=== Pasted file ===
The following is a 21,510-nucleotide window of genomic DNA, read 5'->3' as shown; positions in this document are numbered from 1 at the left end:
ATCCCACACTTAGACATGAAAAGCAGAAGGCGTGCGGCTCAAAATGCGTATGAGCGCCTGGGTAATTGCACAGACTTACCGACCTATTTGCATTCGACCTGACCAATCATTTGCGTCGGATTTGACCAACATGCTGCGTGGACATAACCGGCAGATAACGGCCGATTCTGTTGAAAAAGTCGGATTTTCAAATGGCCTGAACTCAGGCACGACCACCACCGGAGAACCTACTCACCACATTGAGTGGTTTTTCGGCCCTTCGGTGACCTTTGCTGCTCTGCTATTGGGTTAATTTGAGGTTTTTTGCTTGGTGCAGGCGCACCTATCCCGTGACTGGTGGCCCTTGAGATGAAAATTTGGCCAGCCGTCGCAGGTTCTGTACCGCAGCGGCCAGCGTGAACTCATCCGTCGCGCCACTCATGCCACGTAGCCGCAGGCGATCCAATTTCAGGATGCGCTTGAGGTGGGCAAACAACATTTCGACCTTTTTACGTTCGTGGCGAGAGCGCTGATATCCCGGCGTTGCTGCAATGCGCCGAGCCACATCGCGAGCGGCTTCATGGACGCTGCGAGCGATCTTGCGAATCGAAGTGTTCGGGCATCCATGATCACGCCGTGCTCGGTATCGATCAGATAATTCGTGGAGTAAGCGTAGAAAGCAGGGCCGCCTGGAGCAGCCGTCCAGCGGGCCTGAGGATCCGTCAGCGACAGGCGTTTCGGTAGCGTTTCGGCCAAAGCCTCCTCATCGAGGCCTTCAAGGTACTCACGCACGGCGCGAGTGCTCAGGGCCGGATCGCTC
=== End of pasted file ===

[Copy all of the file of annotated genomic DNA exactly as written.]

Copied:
The following is a 21,510-nucleotide window of genomic DNA, read 5'->3' as shown; positions in this document are numbered from 1 at the left end:
ATCCCACACTTAGACATGAAAAGCAGAAGGCGTGCGGCTCAAAATGCGTATGAGCGCCTGGGTAATTGCACAGACTTACCGACCTATTTGCATTCGACCTGACCAATCATTTGCGTCGGATTTGACCAACATGCTGCGTGGACATAACCGGCAGATAACGGCCGATTCTGTTGAAAAAGTCGGATTTTCAAATGGCCTGAACTCAGGCACGACCACCACCGGAGAACCTACTCACCACATTGAGTGGTTTTTCGGCCCTTCGGTGACCTTTGCTGCTCTGCTATTGGGTTAATTTGAGGTTTTTTGCTTGGTGCAGGCGCACCTATCCCGTGACTGGTGGCCCTTGAGATGAAAATTTGGCCAGCCGTCGCAGGTTCTGTACCGCAGCGGCCAGCGTGAACTCATCCGTCGCGCCACTCATGCCACGTAGCCGCAGGCGATCCAATTTCAGGATGCGCTTGAGGTGGGCAAACAACATTTCGACCTTTTTACGTTCGTGGCGAGAGCGCTGATATCCCGGCGTTGCTGCAATGCGCCGAGCCACATCGCGAGCGGCTTCATGGACGCTGCGAGCGATCTTGCGAATCGAAGTGTTCGGGCATCCATGATCACGCCGTGCTCGGTATCGATCAGATAATTCGTGGAGTAAGCGTAGAAAGCAGGGCCGCCTGGAGCAGCCGTCCAGCGGGCCTGAGGATCCGTCAGCGACAGGCGTTTCGGTAGCGTTTCGGCCAAAGCCTCCTCATCGAGGCCTTCAAGGTACTCACGCACGGCGCGAGTGCTCAGGGCCGGATCGCTC